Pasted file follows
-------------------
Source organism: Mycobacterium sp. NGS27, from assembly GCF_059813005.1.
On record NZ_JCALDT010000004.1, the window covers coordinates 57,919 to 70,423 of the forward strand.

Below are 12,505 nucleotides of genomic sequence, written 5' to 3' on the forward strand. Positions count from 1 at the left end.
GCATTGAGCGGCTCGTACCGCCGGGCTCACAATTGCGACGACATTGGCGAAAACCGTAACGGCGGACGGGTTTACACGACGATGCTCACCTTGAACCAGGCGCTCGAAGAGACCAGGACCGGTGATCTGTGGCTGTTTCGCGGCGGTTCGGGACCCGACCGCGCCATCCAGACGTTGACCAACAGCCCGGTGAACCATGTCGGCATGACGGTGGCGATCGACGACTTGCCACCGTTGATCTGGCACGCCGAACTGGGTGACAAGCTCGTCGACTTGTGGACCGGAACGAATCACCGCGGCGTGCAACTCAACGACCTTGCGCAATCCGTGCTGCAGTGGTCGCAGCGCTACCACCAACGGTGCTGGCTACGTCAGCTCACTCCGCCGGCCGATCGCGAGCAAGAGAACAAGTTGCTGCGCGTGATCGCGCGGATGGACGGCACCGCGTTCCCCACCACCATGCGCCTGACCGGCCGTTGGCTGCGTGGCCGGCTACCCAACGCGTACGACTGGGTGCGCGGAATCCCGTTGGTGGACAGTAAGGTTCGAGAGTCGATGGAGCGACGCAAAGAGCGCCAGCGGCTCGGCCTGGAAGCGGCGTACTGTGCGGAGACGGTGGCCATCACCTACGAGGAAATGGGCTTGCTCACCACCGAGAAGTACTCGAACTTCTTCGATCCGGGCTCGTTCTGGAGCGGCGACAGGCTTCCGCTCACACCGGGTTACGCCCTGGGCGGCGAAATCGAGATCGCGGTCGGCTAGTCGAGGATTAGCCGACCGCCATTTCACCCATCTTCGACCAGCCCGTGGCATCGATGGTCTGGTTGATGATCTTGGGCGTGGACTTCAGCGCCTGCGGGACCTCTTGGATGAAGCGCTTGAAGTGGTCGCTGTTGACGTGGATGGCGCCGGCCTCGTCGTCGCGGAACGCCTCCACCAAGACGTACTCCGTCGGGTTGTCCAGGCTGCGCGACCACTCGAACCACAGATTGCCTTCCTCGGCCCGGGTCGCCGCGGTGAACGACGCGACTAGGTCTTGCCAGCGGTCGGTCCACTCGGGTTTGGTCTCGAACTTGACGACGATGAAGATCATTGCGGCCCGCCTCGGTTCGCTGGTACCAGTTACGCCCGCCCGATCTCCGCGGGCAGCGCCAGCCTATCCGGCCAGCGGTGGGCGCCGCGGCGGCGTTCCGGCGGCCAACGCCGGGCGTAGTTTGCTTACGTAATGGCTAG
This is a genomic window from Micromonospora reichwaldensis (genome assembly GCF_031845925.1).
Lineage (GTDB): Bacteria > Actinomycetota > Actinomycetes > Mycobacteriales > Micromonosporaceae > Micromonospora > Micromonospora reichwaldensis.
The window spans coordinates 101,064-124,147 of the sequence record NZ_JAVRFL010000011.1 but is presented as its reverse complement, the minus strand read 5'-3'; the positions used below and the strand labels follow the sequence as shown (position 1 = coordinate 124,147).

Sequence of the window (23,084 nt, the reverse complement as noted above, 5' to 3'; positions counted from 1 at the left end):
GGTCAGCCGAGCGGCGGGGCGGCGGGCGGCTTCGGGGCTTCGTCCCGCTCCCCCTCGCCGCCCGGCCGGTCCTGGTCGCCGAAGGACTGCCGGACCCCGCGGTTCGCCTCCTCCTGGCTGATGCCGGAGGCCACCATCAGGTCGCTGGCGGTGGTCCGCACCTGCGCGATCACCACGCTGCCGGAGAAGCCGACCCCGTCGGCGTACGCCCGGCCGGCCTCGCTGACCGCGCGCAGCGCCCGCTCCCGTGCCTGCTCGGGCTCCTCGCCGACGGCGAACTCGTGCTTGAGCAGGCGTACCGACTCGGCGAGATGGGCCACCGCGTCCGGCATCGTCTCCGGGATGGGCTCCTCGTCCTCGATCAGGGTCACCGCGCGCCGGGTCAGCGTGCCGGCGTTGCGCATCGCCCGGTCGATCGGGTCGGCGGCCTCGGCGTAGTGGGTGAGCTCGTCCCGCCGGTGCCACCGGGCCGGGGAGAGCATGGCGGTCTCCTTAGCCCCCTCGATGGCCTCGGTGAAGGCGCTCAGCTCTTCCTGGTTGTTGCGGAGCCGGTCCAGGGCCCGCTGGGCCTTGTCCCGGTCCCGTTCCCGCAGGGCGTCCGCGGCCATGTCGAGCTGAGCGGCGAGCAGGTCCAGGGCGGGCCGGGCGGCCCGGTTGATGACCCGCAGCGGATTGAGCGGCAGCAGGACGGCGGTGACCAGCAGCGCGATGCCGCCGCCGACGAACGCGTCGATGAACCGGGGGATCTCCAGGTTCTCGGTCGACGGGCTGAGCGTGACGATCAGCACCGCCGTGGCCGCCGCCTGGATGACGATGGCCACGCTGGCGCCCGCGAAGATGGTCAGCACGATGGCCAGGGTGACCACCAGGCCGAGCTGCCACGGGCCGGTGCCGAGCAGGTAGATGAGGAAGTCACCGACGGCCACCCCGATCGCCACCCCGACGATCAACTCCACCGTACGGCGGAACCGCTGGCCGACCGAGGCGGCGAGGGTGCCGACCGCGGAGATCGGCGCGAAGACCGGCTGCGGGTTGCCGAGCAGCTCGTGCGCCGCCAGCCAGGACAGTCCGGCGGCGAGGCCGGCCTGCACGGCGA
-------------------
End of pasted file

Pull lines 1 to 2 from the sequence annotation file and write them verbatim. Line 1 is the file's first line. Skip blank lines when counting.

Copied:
Source organism: Mycobacterium sp. NGS27, from assembly GCF_059813005.1.
On record NZ_JCALDT010000004.1, the window covers coordinates 57,919 to 70,423 of the forward strand.